By Sherry Posnick-Goodwin
CTA Vice President Dean Vogel reads aloud to the students at Hoopa Elementary School, which serves the Hoopa Valley Indian Tribe in Hoopa.
Wearing brightly colored pajamas and even brighter smiles, students at Dolores Huerta Elementary School in Lennox walked into the cafeteria. Inside were hockey star Luc Robitaille and actor Jason George, honorary co-chairs of Read Across America (RAA), an event celebrated March 2 in California and the rest of the nation.
“Cool,” many of the students murmured.
“Reading is Cool,” noted CTA Secretary-Treasurer Dan Vaughn, on hand for the celebration. “It’s this year’s theme and it says it all. It’s cool to be here to promote reading. And it’s cool to be promoting something so positive.”
Luc Robitaille, who won the Stanley Cup with the Detroit Red Wings, spent 14 seasons with the Los Angeles Kings and holds the record as the highest-scoring left winger in National Hockey League history. He told the students, many of them English learners, that he was raised in Canada and only spoke French before moving to California.
“I was the guy everybody said wasn’t good enough to make it,” he told the youngsters. “They said I was too small. But I didn’t listen to anybody around me, because I wanted to live my dream. If you want to live your dreams, you have to know how to read. I need to read my contract to know what’s going on in my life.”
Jason George, who appears in the television show “Eli Stone,” confided that what actors do for a living mostly involves reading.
“The acting part is only 20 or 30 minutes and the rest of the day you are reading script after script. The writer uses his imagination and takes the craziest thing he can think of and writes it down so it can come to life. It all comes down to reading what is written on paper.”
George’s mother is a retired teacher and was the leader of her local NEA chapter, so reading was strongly encouraged as a child. Now that he’s the father of a 5-year-old, plus 10-month-old twins, it’s the same in his household.
Robitaille and George took turns reading Snowpeople by Rick and Ryan Zeeb, a book about frozen creatures in search of their own personal identity who learn an important lesson: “Different is brilliant — it’s what makes you YOU.”
The students may have been in pajamas, but they were wide awake and excited about the event.
“It’s important to read,” said a fifth-grade girl. “You get to learn about everything. And you get to learn a lot of new words, too.”
In the San Diego area, CTA President David A. Sanchez celebrated RAA with youngsters at a few locations.
“I feel energized,” he said, after witnessing fourth-, fifth- and sixth-graders at Allen Elementary School in Bonita present a program that included a student-produced film, drama and dance to celebrate RAA. “Seeing the outstanding accomplishments of the students, encouraged by exemplary work by their CTA-member teachers in all the schools I visited, only further motivates me to do everything I can to ensure stable and adequate finances for California’s public schools.”
Hoping to ignite reading at Ethel Phillips School in Sacramento was Lou Paulson, president of California Professional Firefighters, who was joined by CTA Board member Dana Dillon in reading to students. Also in Sacramento was CTA Board member Michael Bustos, who accepted a legislative proclamation of Read Across America from Assemblyman Tony Mendoza (D-Norwalk) in a brief ceremony in the Assembly chambers at the Capitol.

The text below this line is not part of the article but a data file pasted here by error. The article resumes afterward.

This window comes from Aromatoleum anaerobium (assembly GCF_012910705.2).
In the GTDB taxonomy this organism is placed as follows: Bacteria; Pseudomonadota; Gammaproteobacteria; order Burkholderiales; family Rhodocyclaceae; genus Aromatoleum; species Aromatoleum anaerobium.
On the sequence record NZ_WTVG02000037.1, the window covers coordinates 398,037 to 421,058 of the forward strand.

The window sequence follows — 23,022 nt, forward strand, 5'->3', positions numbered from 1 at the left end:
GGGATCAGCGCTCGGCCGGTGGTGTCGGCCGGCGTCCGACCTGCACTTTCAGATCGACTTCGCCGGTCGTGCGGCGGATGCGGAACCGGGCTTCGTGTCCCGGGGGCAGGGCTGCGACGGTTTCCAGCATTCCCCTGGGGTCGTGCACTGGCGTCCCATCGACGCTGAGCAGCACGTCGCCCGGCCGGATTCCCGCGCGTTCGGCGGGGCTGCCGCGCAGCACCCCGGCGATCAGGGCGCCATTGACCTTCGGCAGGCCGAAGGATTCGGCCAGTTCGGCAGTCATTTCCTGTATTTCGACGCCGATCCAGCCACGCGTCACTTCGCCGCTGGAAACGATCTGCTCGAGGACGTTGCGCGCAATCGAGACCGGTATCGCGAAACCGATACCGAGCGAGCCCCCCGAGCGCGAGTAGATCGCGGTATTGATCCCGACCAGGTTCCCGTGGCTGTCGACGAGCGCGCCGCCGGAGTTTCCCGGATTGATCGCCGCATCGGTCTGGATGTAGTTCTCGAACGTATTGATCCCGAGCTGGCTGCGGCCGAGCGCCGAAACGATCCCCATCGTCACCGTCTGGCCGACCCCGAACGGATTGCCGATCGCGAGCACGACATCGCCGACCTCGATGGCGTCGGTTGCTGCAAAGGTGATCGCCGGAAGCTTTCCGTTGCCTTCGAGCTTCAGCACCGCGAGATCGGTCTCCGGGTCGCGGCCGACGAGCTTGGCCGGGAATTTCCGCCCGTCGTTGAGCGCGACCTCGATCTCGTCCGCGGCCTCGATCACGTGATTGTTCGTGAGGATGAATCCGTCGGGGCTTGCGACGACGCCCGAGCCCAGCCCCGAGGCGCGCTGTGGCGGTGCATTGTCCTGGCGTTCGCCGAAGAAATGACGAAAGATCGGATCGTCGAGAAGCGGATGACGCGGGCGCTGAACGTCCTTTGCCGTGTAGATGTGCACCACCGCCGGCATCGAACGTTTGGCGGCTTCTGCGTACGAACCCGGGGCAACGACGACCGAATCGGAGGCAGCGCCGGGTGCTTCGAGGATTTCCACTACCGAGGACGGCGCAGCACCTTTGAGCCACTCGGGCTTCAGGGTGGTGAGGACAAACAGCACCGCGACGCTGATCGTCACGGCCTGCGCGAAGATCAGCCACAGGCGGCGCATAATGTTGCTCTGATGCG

CTA Vice President Dean Vogel read to students at Hoopa Elementary School, which serves the Hoopa Valley Indian Tribe in Hoopa Valley. “Reading is the foundation of academic success for children,” said Vogel. “As teachers, the best thing we can do is to help instill them with a love of reading.”
Throughout California, schools celebrated chapter and verse
Riverside: Student drama, dance and band enthusiasts presented their fifth annual Read Across America production of “A Cat in the Hat Celebration” at Norte Vista High School.
Fullerton: Live animals from the “Wonders of Wildlife” group were used to illustrate stories read to children at Commonwealth Elementary School.
Vista: Sixty Marines from Camp Pendleton read to 1,300 students in small groups and also fed the kids green eggs and ham, in festivities at Vista Academy of Arts.
St. Helena: The chief of police administered a “reader’s oath” to all students at St. Helena Primary School, and those reading to kids included local firefighters, police officers, the mayor and superintendent of schools.
Oakland: Honored readers included First Lady of Oakland Cynthia Dellums, Alameda County Schools Superintendent Sheila Jordan, OUSD Interim Superintendent Roberta Mayor, Supervisor Keith Carson, Oakland school board directors, fellow unionists from SEIU 1021, the painters and carpenters union, and others.
- San Jose: Mike Inouye, local traffic anchor for KNTV (NBC), read to first-graders at Blackford Elementary.
- Bakersfield: Rick and Ryan Zeeb read their book Snowpeople at the Majestic Fox Theater; face painting, booths and games were part of the fun.
- Sacramento: Dana Dillon, CTA Board member, and Lou Paulson, president of California Professional Firefighters, read to students at Ethel Phillips Elementary School.